Artist profile - Joseph J Walker
PUBLISHED: 00:00 21 November 2019
Social media is helping artist Joseph J Walker find a huge new market
Social media has transformed almost every aspect of life and it has revolutionised the art market. Instagram enables artists to showcase their work to a much larger audience than ever before and gives art buyers a global gallery to select from.
The online art market is predicted to be worth $9.32 billion by 2024 and Instagram has been called the 'world's most talked-about new art dealer', and it's not hard to see why it's causing such a stir. Avid art collector Leonardo Dicaprio bought a painting after spotting it on there and Jean-Michel Basquiat's portrait of Sugar Ray Robinson sold for $24k due to a single Instagram post.
'Instagram is proving to be a phenomenal game-changer,' says artist Joseph J Walker. 'It provides a totally new way to share and access art, and removes so many of the hurdles that have traditionally hindered both the buying and the selling of artworks.'
Since opening up to the opportunities afforded by Instagram, Joseph, who splits his time between the Ribble Valley and Cheshire, has achieved a substantial increase in sales and commission requests and, perhaps most notably, has significantly increased his reach.
'This is a really exciting time to be an artist,' he says. 'My clients have gone from being almost entirely based in North West England, to worldwide. America in particular feels like a key market for me; over half of my ten thousand Instagram followers are from the USA and a number of my paintings have now been sold and shipped to clients across the pond.'
Joseph is represented by esteemed contemporary art specialists Hansford & Sons, who are headquartered in London's Bloomsbury and who approached Joseph after seeing his art on Instagram.
Hansford & Sons Art Curator Georgia Aspinall, originally from Burnley, said: 'We have a pioneering ethos to both nurturing talent and to embracing the role, and power, of social media and the web in the art market. Instagram is integral to this.
'Hansford & Sons have an exceptionally high standard of artists and artworks and Instagram has made it much easier to both source and sell the very best. Joseph is one of our top new emerging artists and the majority of traffic to his sales page on our website comes as a direct result of us posting his artwork on our @emergingartistplatform Instagram page.'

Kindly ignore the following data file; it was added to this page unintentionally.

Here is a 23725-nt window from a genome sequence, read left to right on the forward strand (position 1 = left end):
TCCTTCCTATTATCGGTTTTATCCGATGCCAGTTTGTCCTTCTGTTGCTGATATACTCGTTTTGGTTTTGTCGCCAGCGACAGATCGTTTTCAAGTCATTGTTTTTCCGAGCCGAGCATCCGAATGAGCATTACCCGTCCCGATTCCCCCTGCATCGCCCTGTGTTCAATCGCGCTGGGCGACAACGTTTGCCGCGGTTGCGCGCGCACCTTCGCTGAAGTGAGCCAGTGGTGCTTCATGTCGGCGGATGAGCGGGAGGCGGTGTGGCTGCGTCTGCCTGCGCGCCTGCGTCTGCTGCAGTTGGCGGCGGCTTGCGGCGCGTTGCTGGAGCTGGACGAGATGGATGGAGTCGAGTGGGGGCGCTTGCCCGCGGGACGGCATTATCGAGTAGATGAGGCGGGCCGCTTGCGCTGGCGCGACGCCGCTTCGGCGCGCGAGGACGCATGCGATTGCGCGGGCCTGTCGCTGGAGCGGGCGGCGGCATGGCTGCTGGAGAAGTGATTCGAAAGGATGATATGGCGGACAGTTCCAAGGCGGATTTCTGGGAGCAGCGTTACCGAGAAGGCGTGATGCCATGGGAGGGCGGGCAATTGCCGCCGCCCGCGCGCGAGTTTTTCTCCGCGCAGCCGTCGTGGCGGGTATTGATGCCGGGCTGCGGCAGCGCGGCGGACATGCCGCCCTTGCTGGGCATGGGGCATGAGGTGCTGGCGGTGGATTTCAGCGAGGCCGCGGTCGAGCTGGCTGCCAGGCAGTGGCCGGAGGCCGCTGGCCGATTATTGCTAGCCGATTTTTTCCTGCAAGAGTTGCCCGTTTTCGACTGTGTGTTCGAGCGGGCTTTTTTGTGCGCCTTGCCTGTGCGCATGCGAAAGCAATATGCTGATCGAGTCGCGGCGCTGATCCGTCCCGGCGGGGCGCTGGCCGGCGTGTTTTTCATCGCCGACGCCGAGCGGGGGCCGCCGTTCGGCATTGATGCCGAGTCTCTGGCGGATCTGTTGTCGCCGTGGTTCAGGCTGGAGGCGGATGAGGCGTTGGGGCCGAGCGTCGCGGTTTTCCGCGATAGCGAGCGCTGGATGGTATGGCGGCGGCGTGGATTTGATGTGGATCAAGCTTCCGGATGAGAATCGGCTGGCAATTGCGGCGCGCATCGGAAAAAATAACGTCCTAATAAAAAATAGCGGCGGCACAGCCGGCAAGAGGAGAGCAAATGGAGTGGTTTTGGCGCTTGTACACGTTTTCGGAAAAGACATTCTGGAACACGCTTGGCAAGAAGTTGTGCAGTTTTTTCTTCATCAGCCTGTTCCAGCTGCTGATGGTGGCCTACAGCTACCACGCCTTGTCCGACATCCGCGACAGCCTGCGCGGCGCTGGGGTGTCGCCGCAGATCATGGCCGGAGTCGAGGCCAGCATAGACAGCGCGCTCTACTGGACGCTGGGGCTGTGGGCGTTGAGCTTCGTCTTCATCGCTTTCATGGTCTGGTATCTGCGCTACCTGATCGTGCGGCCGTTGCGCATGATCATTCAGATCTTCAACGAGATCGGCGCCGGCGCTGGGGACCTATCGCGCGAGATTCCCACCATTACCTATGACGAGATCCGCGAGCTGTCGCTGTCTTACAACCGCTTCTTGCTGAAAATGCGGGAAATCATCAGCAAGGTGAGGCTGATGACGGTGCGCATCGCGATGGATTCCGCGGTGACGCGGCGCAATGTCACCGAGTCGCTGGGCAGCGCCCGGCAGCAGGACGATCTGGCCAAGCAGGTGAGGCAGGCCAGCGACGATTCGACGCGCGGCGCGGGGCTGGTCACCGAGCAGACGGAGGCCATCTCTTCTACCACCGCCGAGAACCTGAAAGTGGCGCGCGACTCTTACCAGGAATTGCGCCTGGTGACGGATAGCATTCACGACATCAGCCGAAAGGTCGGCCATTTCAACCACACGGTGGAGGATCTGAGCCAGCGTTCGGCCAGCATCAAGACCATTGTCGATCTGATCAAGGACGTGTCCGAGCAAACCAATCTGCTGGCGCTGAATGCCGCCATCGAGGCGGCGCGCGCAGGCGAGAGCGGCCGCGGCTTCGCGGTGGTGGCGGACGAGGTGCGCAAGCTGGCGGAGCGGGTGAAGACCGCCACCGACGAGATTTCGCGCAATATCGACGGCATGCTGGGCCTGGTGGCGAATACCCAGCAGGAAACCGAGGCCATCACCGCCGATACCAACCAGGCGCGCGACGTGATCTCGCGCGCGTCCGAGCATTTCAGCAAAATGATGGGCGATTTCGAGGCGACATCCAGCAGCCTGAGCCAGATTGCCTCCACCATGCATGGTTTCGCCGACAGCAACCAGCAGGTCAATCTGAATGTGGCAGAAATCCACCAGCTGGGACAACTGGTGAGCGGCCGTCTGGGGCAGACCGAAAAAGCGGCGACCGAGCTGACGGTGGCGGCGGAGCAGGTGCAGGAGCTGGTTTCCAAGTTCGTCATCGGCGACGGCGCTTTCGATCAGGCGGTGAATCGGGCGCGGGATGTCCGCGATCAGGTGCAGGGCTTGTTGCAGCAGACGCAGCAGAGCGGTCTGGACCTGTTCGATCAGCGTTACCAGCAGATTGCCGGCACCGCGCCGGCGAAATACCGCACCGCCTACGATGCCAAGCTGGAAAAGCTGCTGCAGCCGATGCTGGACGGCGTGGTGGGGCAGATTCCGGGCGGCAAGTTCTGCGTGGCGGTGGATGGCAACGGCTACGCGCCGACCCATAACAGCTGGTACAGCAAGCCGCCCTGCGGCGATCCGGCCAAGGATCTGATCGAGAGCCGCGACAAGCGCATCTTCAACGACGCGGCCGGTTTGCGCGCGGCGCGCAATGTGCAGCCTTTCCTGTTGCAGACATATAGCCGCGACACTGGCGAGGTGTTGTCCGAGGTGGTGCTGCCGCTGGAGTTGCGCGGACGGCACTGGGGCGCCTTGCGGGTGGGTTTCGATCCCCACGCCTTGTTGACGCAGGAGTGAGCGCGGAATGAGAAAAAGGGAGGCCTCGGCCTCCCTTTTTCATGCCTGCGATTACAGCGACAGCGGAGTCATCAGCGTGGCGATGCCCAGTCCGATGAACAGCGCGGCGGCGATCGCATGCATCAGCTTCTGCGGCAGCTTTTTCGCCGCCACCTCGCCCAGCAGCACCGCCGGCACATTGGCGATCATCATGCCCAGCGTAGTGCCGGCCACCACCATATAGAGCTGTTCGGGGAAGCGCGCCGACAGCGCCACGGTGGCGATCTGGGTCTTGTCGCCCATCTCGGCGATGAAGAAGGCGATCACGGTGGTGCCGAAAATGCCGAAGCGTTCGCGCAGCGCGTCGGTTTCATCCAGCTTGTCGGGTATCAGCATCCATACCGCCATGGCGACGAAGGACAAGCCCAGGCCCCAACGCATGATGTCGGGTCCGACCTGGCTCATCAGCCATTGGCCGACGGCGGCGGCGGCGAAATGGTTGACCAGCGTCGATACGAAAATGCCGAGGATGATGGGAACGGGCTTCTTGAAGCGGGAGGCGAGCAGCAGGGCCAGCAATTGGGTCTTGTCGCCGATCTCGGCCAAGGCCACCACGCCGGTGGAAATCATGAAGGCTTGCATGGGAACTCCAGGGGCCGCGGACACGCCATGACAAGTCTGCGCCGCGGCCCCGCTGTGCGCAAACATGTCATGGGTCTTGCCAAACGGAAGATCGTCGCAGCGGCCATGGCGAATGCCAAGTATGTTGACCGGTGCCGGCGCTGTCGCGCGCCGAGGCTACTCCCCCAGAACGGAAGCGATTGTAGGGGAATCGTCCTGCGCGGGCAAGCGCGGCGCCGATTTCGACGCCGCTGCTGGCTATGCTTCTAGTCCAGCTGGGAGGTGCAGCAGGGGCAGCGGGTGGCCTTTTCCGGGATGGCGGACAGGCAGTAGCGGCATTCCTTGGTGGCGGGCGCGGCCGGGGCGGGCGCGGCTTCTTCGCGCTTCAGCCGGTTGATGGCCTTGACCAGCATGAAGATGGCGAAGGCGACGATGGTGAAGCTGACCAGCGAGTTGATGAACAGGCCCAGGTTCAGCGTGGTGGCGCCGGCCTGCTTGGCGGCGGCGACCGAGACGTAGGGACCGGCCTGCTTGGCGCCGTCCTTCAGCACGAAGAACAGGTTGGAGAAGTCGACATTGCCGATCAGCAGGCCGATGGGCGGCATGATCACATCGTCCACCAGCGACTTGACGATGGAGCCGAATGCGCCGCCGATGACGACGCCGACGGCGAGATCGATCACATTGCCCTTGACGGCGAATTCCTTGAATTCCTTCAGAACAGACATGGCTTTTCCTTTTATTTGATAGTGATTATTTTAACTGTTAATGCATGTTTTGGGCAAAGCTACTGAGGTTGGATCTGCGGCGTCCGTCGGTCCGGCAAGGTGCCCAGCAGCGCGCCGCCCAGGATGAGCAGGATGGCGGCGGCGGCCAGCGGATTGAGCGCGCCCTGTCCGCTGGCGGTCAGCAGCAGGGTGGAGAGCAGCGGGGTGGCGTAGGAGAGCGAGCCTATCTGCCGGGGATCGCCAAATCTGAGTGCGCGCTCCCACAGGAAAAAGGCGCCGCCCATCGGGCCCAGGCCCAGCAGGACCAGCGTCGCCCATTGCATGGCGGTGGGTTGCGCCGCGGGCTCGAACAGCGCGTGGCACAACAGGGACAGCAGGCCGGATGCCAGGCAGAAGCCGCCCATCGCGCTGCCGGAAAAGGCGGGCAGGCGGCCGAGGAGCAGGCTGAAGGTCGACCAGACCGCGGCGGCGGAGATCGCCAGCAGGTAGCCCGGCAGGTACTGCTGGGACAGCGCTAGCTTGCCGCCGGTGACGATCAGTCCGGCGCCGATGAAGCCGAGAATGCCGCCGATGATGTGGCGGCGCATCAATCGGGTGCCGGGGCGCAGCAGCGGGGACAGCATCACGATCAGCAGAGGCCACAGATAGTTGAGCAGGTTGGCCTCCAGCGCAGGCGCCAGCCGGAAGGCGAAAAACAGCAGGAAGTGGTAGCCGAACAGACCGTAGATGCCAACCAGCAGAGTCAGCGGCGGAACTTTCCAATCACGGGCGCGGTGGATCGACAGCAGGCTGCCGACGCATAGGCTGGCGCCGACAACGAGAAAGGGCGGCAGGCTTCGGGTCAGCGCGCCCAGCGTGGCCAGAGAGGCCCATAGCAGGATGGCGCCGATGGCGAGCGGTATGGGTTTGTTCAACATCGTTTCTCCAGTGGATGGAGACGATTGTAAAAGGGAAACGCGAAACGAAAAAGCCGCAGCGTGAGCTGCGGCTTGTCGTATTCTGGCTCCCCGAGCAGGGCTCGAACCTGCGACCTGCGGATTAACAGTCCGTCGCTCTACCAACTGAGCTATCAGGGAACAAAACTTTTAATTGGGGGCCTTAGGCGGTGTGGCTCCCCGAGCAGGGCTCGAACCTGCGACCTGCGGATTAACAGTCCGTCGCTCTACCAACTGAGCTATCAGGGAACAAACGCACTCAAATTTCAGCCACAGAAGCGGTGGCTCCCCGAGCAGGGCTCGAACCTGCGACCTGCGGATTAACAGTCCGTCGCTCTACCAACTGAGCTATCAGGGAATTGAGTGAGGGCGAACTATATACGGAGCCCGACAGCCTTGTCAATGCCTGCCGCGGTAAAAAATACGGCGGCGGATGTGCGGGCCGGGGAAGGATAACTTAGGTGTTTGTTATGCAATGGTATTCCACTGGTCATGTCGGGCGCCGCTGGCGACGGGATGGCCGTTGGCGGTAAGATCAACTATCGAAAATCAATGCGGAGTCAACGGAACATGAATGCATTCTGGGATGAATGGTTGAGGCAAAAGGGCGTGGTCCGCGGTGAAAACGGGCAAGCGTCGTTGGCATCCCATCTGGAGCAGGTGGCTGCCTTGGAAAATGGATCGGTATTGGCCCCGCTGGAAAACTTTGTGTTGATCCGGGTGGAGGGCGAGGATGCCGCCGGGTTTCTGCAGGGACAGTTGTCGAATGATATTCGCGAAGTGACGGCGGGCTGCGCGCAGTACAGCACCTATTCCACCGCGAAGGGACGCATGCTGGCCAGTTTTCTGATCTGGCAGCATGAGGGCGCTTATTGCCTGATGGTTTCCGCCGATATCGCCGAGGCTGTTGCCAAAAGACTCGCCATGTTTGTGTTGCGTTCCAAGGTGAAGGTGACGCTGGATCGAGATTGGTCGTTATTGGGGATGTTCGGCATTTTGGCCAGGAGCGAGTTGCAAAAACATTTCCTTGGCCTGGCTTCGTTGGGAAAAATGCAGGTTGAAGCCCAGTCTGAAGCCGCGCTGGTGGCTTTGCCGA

But Joseph says that as much as Instagram has added a new dimension to the art marketplace, it hasn't replaced the traditional way of doing things.
'Art is a financial investment and a lot of people still prefer to see the physical painting and to meet the artist before purchasing,' he adds.
'One of the services I offer is to personally visit clients with a selection of artworks so they can meet me and see what the pieces look like in situ. If a client is buying art to hang in a specific location, it's important to make sure it marries well with the aesthetic of the space.'
Joseph's art is currently on the walls of Manchester's Malmaison Hotel and Aughton's two-Michelin starred Moor Hall, which was recently voted the UK's best restaurant. He describes his art as 'positive, uplifting, vibrant, and full of energy' and it's varied too.
He says: 'I love creating dynamic abstracts on big canvases and wooden boards - I'm challenging myself to go bigger and bigger. I'm a massive fan of resin and use it on a lot of my pieces as it produces the most incredible glass-like finish.
'But I also enjoy painting pastiches of famous artworks. One of my most popular works is a take on Van Gogh's 'Café Terrace at Night'. It's called 'Binge Drinkers' and is filled with funny little scenes of modern day life.
He was recently asked to create a version of an L.S. Lowry painting to help with the promotion of the Mrs Lowry & Son film. He re-imagined Lowry's 'The Rush Hour', creating a modern day social snapshot, with the scene set at night, the mills transformed into a nightclub and apartments, and the gloomy workers replaced with jubilant revellers.
'I've never laughed so much when painting a piece,' he says. 'It's been fantastic to bring so much joy and energy into the painting, while meticulously honouring Lowry's style. I'm not sure what he'd make of the modern day street scene, but hopefully it would make him smile.'